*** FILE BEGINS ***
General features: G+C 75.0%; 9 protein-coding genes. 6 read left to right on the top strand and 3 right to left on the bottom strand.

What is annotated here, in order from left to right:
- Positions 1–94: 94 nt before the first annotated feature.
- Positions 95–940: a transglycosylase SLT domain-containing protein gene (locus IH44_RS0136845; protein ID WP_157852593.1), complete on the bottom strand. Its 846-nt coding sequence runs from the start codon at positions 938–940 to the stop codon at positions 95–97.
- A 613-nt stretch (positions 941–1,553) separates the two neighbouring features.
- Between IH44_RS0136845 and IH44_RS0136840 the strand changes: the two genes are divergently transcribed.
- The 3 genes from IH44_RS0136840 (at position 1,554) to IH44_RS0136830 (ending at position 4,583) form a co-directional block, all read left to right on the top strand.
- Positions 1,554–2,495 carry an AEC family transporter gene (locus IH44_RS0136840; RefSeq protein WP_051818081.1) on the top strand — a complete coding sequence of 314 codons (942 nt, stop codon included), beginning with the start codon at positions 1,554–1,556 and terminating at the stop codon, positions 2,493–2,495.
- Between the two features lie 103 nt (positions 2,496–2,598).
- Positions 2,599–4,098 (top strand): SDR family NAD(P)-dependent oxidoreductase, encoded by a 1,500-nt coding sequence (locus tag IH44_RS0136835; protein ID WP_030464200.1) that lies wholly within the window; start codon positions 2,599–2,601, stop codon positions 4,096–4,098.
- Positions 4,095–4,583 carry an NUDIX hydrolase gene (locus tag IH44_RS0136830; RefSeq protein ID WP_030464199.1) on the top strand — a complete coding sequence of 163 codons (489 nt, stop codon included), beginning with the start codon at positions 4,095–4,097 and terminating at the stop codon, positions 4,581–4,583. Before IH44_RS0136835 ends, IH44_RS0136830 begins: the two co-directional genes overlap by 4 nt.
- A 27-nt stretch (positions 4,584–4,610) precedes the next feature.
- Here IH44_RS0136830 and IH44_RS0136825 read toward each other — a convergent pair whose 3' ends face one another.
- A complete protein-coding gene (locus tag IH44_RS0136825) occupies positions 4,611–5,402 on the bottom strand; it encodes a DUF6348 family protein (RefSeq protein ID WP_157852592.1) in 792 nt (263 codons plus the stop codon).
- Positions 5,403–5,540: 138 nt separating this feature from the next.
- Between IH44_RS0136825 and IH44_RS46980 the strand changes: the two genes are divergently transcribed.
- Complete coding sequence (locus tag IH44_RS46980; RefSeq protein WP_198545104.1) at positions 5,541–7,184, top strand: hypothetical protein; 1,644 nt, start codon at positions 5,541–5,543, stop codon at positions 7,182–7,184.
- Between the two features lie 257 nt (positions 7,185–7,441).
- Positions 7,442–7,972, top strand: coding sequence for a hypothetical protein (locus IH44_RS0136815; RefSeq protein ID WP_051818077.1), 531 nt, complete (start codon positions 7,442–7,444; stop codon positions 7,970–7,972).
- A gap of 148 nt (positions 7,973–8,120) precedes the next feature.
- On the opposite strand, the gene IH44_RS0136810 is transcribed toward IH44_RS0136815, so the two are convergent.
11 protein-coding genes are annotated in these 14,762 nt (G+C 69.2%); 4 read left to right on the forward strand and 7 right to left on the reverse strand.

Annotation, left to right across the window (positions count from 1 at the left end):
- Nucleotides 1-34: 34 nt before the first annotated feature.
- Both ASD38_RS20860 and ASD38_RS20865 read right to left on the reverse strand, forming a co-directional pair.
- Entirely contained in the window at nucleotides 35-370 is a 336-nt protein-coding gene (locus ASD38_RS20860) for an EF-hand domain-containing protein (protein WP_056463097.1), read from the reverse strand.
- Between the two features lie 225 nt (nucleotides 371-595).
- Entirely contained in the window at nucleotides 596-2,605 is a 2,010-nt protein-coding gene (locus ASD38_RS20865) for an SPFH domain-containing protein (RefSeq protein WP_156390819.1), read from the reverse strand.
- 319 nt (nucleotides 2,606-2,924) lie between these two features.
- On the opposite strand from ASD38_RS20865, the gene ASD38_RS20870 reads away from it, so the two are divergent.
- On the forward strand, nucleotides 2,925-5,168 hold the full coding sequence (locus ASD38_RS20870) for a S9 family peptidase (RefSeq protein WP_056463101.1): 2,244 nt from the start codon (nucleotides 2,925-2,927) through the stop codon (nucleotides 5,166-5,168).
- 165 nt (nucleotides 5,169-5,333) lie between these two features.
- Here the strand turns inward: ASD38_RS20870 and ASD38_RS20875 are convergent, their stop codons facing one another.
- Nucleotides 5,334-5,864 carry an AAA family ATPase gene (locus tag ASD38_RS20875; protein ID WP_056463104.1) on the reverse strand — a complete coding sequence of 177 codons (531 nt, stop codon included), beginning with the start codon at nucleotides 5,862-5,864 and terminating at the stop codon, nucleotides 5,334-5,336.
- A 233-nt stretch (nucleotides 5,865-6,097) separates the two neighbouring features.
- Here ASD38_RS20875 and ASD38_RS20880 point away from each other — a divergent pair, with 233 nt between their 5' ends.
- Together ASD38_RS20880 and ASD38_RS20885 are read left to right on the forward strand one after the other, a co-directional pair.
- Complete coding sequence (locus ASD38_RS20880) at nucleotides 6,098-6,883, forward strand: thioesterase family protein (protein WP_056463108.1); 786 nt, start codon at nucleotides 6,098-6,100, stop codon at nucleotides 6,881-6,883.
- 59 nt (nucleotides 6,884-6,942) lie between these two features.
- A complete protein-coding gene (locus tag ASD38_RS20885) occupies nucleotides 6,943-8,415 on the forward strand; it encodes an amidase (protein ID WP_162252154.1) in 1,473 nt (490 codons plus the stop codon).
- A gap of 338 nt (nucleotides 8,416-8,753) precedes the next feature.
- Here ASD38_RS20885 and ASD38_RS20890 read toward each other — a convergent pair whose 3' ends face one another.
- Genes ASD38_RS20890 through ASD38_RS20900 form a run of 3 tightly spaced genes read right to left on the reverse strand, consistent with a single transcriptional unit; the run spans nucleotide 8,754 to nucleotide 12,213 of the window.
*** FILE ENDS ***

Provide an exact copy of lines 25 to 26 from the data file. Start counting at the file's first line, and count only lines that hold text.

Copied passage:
- Both ASD38_RS20860 and ASD38_RS20865 read right to left on the reverse strand, forming a co-directional pair.
- Entirely contained in the window at nucleotides 35-370 is a 336-nt protein-coding gene (locus ASD38_RS20860) for an EF-hand domain-containing protein (protein WP_056463097.1), read from the reverse strand.